Cairo Simmers, Braces for ‘Million-Man’ Protest

Posted November 25th, 2011 at 5:10 am (UTC-5)
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Thousands of angry Egyptians are massing in Cairo's Tahrir Square, hoping to send a stark message to the country's ruling military council.

Organizers have called for a “million-man” march Friday to pressure the council to hand over control to a civilian government. Some protesters are even calling this the “last chance” for the council to do the right thing and quit.

Some of the more hard-core protesters say they have no plans to leave Tahrir Square until they get what they want.

In the meantime, the protesters are getting more vocal support from the United States.

The White House said Friday that Egypt's military rulers must speed up the country's transition to a civilian government.

Escalating violence between Egyptian civilians and security forces is now blamed for at least 35 deaths

Egyptian media said Thursday the country's military rulers have appointed former Prime Minister Kamal Ganzouri to form a new government after the previous civilian Cabinet of Prime Minister Essam Sharaf resigned.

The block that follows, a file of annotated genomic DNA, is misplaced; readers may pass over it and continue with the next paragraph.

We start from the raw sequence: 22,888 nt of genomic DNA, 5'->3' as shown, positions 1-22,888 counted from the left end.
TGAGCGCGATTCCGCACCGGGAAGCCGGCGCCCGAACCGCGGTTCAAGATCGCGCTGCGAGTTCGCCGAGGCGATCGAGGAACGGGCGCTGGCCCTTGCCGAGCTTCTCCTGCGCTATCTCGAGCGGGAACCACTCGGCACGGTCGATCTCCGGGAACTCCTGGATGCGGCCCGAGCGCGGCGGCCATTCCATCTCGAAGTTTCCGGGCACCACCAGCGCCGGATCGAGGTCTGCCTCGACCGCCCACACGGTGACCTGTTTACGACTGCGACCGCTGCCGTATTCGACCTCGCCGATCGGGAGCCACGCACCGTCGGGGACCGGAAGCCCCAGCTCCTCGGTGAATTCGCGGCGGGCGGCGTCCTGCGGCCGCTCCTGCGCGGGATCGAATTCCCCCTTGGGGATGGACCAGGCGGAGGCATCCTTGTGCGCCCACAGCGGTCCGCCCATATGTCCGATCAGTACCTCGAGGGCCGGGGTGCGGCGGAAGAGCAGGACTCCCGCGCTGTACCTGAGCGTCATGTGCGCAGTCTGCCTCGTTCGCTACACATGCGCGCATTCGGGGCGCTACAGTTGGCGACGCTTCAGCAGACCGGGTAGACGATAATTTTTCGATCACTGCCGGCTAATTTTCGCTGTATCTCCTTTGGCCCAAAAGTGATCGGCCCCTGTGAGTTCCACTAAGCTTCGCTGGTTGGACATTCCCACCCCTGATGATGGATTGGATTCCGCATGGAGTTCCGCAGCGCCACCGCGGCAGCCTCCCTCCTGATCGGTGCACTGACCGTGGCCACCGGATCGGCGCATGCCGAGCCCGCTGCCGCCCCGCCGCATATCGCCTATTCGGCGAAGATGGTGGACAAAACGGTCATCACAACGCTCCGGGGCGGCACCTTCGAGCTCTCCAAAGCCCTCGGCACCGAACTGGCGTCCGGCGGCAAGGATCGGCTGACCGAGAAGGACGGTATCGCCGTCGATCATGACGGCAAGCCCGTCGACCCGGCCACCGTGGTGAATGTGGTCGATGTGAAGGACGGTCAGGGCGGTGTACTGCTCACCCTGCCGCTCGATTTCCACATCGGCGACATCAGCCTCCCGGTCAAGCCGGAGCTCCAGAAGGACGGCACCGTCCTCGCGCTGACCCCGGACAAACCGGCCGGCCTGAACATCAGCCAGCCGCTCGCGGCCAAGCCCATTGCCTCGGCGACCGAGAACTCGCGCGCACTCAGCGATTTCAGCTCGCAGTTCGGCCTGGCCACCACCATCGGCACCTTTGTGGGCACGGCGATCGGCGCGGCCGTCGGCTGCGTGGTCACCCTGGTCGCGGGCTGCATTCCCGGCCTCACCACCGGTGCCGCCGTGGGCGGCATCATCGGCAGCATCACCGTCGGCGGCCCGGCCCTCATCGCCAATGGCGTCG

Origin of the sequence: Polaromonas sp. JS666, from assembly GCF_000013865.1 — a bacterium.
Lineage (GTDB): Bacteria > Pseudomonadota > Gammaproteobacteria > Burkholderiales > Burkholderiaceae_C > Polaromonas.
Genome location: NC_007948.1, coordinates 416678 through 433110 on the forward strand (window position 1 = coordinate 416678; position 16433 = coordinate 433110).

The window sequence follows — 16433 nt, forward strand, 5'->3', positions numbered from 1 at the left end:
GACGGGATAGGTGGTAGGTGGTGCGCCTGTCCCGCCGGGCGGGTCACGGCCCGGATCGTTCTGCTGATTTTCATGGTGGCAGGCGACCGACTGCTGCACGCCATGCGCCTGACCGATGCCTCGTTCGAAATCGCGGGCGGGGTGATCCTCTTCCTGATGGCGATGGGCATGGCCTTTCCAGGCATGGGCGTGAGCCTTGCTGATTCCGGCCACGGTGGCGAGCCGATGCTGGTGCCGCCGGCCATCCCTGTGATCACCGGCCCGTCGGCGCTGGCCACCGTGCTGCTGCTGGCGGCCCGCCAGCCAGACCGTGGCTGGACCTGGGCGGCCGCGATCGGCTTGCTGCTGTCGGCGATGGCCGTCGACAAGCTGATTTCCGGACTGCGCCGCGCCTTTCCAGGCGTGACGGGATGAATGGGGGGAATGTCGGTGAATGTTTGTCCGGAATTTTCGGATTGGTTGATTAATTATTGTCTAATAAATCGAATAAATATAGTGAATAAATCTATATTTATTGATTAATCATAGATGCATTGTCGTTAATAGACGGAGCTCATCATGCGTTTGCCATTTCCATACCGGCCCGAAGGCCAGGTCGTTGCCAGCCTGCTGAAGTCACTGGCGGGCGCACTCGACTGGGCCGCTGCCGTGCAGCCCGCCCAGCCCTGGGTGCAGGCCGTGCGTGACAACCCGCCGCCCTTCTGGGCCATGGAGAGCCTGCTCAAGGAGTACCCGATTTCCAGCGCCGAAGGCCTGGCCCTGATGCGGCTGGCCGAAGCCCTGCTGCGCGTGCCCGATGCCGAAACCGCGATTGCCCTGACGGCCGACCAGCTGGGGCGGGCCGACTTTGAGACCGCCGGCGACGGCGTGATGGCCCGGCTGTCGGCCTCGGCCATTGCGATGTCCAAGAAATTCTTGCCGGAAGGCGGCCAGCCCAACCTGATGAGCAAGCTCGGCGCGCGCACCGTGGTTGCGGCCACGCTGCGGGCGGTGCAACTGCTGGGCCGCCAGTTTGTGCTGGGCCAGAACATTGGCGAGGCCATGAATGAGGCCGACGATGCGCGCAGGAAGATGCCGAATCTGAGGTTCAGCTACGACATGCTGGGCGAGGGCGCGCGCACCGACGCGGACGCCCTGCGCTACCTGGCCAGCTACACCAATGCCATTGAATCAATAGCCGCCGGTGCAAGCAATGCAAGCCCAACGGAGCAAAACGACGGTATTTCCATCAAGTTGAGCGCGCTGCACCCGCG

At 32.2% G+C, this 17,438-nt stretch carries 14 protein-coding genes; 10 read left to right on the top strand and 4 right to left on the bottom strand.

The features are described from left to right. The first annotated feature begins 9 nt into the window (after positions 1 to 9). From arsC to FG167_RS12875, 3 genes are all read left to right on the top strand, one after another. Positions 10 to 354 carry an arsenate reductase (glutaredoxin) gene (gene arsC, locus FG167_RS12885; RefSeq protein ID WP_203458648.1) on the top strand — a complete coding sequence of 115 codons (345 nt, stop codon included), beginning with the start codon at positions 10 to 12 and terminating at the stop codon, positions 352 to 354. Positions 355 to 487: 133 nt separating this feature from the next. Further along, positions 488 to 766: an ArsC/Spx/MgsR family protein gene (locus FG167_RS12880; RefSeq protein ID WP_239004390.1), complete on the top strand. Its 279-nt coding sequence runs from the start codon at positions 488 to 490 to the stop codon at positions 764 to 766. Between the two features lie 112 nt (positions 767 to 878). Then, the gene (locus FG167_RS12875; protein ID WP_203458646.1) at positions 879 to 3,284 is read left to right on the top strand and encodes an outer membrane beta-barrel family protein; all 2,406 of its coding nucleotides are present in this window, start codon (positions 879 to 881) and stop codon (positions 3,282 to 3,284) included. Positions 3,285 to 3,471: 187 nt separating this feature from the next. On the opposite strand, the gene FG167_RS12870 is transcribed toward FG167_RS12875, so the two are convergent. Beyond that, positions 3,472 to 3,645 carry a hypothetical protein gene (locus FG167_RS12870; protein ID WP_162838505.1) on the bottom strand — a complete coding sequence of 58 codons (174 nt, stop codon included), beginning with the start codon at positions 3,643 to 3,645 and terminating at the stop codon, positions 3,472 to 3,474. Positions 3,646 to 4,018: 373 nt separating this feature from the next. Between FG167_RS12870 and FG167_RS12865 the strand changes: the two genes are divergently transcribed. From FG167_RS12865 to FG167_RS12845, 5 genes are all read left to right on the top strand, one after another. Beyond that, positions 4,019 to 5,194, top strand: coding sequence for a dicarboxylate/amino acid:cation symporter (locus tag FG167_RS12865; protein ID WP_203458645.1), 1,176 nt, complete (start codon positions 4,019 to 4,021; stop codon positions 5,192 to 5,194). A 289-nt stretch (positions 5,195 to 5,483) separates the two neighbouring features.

State newspaper Al Ahram said on its website that Ganzouri agreed in principle to lead a national salvation government after meeting with the head of the ruling Supreme Council of the Armed Forces , Field Marshal Hussein Tantawi.

The council also insisted that parliamentary elections will go ahead as planned Monday, despite escalating violence that has left at least 35 people dead. After days of excusing the violent crackdown on demonstrators, the council reversed course Thursday and apologized for the deaths.

Meanwhile, thousands of Egyptian protesters and police observed a fragile truce Thursday, but the crowd remained in Cairo's Tahrir Square to press ahead with demands for the immediate resignation of the military leaders.

Major General Mukhtar el-Mallah, of the Supreme Council of the Armed Forces, said the move would amount to a “betrayal” of trust.

Separately, an Egyptian court Thursday ordered the release of three American students arrested during a protest in Cairo earlier this week.

Egyptian media said the Americans, who were students at the American University in Cairo, were detained along with other protesters while throwing petrol bombs at police.

In a statement Thursday, the U.S. State Department said Washington was working to independently confirm reports of the release and was in contact with the students' families.